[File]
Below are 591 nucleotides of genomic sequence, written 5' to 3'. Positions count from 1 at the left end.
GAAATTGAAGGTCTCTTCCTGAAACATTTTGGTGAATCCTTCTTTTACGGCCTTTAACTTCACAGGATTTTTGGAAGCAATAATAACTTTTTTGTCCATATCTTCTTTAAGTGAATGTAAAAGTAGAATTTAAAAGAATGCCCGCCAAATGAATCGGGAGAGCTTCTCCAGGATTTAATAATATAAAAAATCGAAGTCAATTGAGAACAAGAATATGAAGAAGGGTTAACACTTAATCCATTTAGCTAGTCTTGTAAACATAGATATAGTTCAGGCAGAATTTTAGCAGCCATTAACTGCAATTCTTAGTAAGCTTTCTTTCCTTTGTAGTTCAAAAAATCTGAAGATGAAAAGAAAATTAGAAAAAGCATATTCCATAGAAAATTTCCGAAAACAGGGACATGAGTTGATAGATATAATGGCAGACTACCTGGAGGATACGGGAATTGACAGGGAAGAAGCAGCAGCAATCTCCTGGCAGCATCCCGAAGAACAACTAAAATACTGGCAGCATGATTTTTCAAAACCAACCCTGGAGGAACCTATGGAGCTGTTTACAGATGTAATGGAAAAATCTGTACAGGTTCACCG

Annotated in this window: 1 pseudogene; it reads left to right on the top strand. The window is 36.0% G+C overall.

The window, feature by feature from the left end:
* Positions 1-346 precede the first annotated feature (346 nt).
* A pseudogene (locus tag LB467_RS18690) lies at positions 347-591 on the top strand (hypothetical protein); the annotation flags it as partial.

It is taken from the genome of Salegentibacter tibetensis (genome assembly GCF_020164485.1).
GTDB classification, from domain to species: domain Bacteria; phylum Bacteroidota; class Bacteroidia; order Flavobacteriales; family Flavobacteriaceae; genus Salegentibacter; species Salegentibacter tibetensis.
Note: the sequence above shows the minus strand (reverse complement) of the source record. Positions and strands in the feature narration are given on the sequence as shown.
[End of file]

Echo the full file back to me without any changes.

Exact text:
Below are 591 nucleotides of genomic sequence, written 5' to 3'. Positions count from 1 at the left end.
GAAATTGAAGGTCTCTTCCTGAAACATTTTGGTGAATCCTTCTTTTACGGCCTTTAACTTCACAGGATTTTTGGAAGCAATAATAACTTTTTTGTCCATATCTTCTTTAAGTGAATGTAAAAGTAGAATTTAAAAGAATGCCCGCCAAATGAATCGGGAGAGCTTCTCCAGGATTTAATAATATAAAAAATCGAAGTCAATTGAGAACAAGAATATGAAGAAGGGTTAACACTTAATCCATTTAGCTAGTCTTGTAAACATAGATATAGTTCAGGCAGAATTTTAGCAGCCATTAACTGCAATTCTTAGTAAGCTTTCTTTCCTTTGTAGTTCAAAAAATCTGAAGATGAAAAGAAAATTAGAAAAAGCATATTCCATAGAAAATTTCCGAAAACAGGGACATGAGTTGATAGATATAATGGCAGACTACCTGGAGGATACGGGAATTGACAGGGAAGAAGCAGCAGCAATCTCCTGGCAGCATCCCGAAGAACAACTAAAATACTGGCAGCATGATTTTTCAAAACCAACCCTGGAGGAACCTATGGAGCTGTTTACAGATGTAATGGAAAAATCTGTACAGGTTCACCG

Annotated in this window: 1 pseudogene; it reads left to right on the top strand. The window is 36.0% G+C overall.

The window, feature by feature from the left end:
* Positions 1-346 precede the first annotated feature (346 nt).
* A pseudogene (locus tag LB467_RS18690) lies at positions 347-591 on the top strand (hypothetical protein); the annotation flags it as partial.

It is taken from the genome of Salegentibacter tibetensis (genome assembly GCF_020164485.1).
GTDB classification, from domain to species: domain Bacteria; phylum Bacteroidota; class Bacteroidia; order Flavobacteriales; family Flavobacteriaceae; genus Salegentibacter; species Salegentibacter tibetensis.
Note: the sequence above shows the minus strand (reverse complement) of the source record. Positions and strands in the feature narration are given on the sequence as shown.